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Rimbaud studies had this book coming. On the heels of a recent landmark critical edition (Steve Murphy's Poésies, Vol. 1 of Œuvres complètes [Paris: Champion, 1999 ]; reviewed in NCFS 29.1-2 [Fall-Winter 2000-01]: 173-76) and an even more recent, and similarly groundbreaking biography (Jean-Jacques Lefrère's Arthur Rimbaud [Paris: Fayard, 2001 ], we must now add Michel Murat's study to the short list of books that completely change the way we study Rimbaud. Following in the tradition set forth by Benoît de Cornulier, whose Théorie du vers: Rimbaud, Verlaine, Mallarmé (Paris: Seuil, 1982) provides one of the most useful and relied-upon approaches to versification, Murat devotes this entire lengthy volume to the art of Rimbaud's poetics. [End Page 419]
As he states at the outset, Murat limits the scope of this study to Rimbaud's œuvre poétique, in the strictest sense: only the poems in verse and in prose are considered here, leaving aside Une Saison en enfer and Rimbaud's other prose writings. In the first part, devoted to the verse poems, Murat dissects Rimbaud's work and explains its myriad poetic manifestations (alexandrines, decasyllables, octosyllables, etc.). In keeping with the approach of recent studies from "la critique génétique," Murat does away with the arbitrary divisions that have marked almost all of Rimbaud's published editions; in this first part, he refuses the traditional distinction between familiar groupings of "Poésies" and either "Derniers vers" or "Vers nouveaux," any such categorization being editorial in origin and necessarily privileging one of the two groups. His choice of including most of the poems from the Album zutique signals another step in the right direction, these poems ignored by critics - with some notable exceptions - far too often. In addition to Murat's insightful discussions, one aspect of this part that impresses is the emphasis on historical context; for example, rather than participating in a trajectory that would include Mallarmé's "Crise de vers," Murat's Rimbaud is, in 1870-71, not avant-garde but "contemporain de lui-même et des milieux littéraires qu'il fréquentait" (14). Comparisons to Hugo, Baudelaire, Banville, Verlaine, and Mallarmé provide a complete picture of the universe of poetry into which Rimbaud's work fits. Similarly, the brief "Le contexte littéraire" (111-15) at the beginning of "La rime," the second half of the book's first part, is a welcomed addition to this study. Despite the highly technical nature of a few passages (including the calculated "densité phonique" and "densité graphique" for all of Rimbaud's verse poems [124-27)], "La rime" shows clearly the rhymes that are unique to Rimbaud (as well as those that are reminiscent of Vigny, Hugo, Desbordes-Valmore, and others). Perhaps the most important contribution in this first part is "Un maître du sonnet" (197-225), an excellent discussion of Rimbaud's use of the "sonnet libertin" (sonnets with quatrains of four different rhymes) and the "sonnet régulier" in 1870 and 1871.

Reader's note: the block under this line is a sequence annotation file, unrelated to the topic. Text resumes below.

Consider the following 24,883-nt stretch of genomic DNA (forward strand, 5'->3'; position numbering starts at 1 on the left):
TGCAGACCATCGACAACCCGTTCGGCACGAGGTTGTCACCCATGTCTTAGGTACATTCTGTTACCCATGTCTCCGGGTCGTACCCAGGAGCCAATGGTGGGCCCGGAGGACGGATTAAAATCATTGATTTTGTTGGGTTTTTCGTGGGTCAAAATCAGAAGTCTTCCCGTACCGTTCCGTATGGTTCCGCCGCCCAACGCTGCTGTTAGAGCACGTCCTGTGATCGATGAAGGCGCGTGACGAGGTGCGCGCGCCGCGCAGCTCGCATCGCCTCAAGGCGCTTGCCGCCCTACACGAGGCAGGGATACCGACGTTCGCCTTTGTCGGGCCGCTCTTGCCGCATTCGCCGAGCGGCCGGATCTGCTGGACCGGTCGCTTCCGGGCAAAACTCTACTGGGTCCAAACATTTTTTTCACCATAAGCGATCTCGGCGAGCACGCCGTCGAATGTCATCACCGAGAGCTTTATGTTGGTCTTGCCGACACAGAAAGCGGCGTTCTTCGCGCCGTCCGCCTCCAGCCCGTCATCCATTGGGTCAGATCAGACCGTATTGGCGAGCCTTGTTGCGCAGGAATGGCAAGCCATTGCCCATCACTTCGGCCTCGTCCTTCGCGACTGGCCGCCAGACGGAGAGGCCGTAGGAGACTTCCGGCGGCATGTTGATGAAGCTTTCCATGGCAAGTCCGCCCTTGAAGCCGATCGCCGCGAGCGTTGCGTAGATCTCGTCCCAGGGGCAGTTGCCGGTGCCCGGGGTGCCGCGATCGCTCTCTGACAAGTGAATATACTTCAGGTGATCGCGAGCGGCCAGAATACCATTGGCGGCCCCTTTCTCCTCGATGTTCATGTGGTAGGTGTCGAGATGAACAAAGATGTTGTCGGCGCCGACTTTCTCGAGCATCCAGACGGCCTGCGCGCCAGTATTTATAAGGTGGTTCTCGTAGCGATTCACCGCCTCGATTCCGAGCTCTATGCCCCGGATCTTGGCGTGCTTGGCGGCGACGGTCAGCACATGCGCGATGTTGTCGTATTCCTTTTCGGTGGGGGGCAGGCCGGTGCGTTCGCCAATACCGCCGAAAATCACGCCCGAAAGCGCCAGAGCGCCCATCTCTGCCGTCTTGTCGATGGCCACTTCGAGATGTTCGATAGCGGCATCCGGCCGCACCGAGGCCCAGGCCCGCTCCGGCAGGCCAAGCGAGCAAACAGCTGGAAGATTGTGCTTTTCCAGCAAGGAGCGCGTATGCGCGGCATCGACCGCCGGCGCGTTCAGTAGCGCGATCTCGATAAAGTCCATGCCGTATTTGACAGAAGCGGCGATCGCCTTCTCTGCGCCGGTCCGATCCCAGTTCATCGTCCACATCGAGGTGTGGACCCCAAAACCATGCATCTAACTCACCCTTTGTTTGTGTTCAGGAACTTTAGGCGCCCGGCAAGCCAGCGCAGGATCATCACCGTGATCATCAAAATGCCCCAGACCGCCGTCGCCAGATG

In the second part, Murat argues that Illuminations is not a jumbled series of fragments - the theory developed by André Guyaux in Poétique du fragment (Neuchâtel: La Baconnière, 1985) - but "un recueil de poèmes en prose - recueil en tant que tel inachevé, mais pas nécessairement incomplet" (232). Supporting this claim is the manuscript in the collection of the Bibliothèque Nationale (n. a. fr. 14123): thirty-nine poems, two-thirds of which were put in order by Rimbaud (243). Murat's thorough presentation of the poème en prose again insists on the historical context in which we need to consider Rimbaud; the tradition of what he calls "poésie non versifiée" goes back not just to Gaspard de la Nuit but to Fénelon and Houdar de la Motte in the eighteenth century (233), whereas Baudelaire...